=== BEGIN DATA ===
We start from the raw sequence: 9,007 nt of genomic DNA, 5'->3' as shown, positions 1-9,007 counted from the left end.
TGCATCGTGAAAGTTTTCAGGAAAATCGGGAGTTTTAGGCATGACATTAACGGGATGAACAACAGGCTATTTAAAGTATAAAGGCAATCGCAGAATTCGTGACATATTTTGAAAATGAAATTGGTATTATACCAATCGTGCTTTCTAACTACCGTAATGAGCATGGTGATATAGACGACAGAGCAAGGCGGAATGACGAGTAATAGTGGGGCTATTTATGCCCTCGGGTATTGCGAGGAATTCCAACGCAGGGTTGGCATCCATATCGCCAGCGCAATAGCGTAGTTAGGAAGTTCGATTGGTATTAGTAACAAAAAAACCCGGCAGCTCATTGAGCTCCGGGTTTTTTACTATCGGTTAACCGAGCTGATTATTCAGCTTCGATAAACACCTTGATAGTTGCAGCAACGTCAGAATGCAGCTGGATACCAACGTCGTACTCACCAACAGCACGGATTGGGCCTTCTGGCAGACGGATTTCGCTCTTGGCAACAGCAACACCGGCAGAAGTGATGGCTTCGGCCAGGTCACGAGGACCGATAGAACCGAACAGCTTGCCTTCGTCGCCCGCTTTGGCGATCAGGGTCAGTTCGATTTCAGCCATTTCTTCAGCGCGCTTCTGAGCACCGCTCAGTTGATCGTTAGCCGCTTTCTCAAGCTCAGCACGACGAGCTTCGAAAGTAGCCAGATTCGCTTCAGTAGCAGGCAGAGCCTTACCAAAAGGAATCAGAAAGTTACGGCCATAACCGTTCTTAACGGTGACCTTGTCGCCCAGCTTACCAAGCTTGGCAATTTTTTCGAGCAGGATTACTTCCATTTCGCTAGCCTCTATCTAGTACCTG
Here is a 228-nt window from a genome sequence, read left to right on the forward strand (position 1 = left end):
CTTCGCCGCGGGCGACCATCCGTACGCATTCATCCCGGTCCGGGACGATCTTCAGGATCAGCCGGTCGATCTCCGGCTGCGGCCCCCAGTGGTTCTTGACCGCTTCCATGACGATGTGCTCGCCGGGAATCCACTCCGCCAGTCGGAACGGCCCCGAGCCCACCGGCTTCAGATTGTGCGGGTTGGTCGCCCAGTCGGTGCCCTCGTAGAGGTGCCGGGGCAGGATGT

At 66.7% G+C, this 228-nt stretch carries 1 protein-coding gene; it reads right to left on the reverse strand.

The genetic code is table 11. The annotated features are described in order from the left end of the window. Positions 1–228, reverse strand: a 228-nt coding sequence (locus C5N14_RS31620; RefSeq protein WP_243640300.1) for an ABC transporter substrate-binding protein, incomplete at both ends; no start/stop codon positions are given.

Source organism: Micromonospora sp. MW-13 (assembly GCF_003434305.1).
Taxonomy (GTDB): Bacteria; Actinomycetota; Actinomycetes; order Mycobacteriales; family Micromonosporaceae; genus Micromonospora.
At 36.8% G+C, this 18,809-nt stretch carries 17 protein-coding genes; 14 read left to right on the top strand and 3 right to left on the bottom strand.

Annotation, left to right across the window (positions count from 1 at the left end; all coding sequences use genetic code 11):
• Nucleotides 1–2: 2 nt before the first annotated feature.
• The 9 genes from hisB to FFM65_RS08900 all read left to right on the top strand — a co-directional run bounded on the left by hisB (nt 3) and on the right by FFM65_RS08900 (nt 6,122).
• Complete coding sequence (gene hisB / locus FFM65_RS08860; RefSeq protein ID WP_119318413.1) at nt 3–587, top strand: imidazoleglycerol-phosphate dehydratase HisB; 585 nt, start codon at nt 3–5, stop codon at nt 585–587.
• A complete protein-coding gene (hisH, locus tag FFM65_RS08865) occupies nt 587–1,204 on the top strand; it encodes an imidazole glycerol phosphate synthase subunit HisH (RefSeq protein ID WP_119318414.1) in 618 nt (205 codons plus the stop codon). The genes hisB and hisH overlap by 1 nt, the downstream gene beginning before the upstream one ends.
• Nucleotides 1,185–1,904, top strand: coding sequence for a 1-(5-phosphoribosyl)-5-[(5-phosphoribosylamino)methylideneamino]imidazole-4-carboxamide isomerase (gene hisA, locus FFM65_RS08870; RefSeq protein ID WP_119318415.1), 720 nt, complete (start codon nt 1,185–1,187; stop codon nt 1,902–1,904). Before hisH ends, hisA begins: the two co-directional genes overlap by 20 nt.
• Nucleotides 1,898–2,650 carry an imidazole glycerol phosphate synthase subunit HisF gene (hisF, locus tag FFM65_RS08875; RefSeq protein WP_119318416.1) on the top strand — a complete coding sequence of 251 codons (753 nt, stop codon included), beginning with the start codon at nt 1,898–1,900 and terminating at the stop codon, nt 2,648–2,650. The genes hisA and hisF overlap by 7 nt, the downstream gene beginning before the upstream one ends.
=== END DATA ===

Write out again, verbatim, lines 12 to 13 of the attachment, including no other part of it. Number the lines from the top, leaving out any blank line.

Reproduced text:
• The 9 genes from hisB to FFM65_RS08900 all read left to right on the top strand — a co-directional run bounded on the left by hisB (nt 3) and on the right by FFM65_RS08900 (nt 6,122).
• Complete coding sequence (gene hisB / locus FFM65_RS08860; RefSeq protein ID WP_119318413.1) at nt 3–587, top strand: imidazoleglycerol-phosphate dehydratase HisB; 585 nt, start codon at nt 3–5, stop codon at nt 585–587.